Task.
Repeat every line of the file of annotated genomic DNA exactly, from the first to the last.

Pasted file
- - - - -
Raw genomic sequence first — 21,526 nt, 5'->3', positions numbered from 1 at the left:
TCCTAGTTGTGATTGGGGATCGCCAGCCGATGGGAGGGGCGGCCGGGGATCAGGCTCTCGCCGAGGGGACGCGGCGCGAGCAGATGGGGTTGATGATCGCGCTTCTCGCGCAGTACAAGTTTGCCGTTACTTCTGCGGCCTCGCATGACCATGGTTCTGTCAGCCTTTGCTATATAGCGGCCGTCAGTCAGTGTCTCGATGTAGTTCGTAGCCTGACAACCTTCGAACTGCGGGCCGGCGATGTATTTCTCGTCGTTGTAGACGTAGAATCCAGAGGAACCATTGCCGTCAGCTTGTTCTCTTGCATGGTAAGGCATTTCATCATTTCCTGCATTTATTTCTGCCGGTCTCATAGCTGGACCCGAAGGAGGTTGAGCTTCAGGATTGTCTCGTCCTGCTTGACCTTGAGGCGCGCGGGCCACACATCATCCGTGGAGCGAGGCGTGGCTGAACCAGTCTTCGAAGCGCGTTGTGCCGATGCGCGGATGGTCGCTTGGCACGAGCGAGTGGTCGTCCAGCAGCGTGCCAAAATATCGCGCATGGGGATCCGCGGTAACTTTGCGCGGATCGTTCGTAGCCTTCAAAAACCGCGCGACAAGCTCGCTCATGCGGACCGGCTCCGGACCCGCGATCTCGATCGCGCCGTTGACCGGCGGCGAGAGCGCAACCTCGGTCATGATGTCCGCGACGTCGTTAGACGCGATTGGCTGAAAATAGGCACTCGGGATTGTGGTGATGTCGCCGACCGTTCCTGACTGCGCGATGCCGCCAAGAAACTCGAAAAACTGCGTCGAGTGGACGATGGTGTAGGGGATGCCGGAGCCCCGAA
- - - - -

Raw genomic sequence first — 21,526 nt, 5'->3', positions numbered from 1 at the left:
TCCTAGTTGTGATTGGGGATCGCCAGCCGATGGGAGGGGCGGCCGGGGATCAGGCTCTCGCCGAGGGGACGCGGCGCGAGCAGATGGGGTTGATGATCGCGCTTCTCGCGCAGTACAAGTTTGCCGTTACTTCTGCGGCCTCGCATGACCATGGTTCTGTCAGCCTTTGCTATATAGCGGCCGTCAGTCAGTGTCTCGATGTAGTTCGTAGCCTGACAACCTTCGAACTGCGGGCCGGCGATGTATTTCTCGTCGTTGTAGACGTAGAATCCAGAGGAACCATTGCCGTCAGCTTGTTCTCTTGCATGGTAAGGCATTTCATCATTTCCTGCATTTATTTCTGCCGGTCTCATAGCTGGACCCGAAGGAGGTTGAGCTTCAGGATTGTCTCGTCCTGCTTGACCTTGAGGCGCGCGGGCCACACATCATCCGTGGAGCGAGGCGTGGCTGAACCAGTCTTCGAAGCGCGTTGTGCCGATGCGCGGATGGTCGCTTGGCACGAGCGAGTGGTCGTCCAGCAGCGTGCCAAAATATCGCGCATGGGGATCCGCGGTAACTTTGCGCGGATCGTTCGTAGCCTTCAAAAACCGCGCGACAAGCTCGCTCATGCGGACCGGCTCCGGACCCGCGATCTCGATCGCGCCGTTGACCGGCGGCGAGAGCGCAACCTCGGTCATGATGTCCGCGACGTCGTTAGACGCGATTGGCTGAAAATAGGCACTCGGGATTGTGGTGATGTCGCCGACCGTTCCTGACTGCGCGATGCCGCCAAGAAACTCGAAAAACTGCGTCGAGTGGACGATGGTGTAGGGGATGCCGGAGCCCCGAA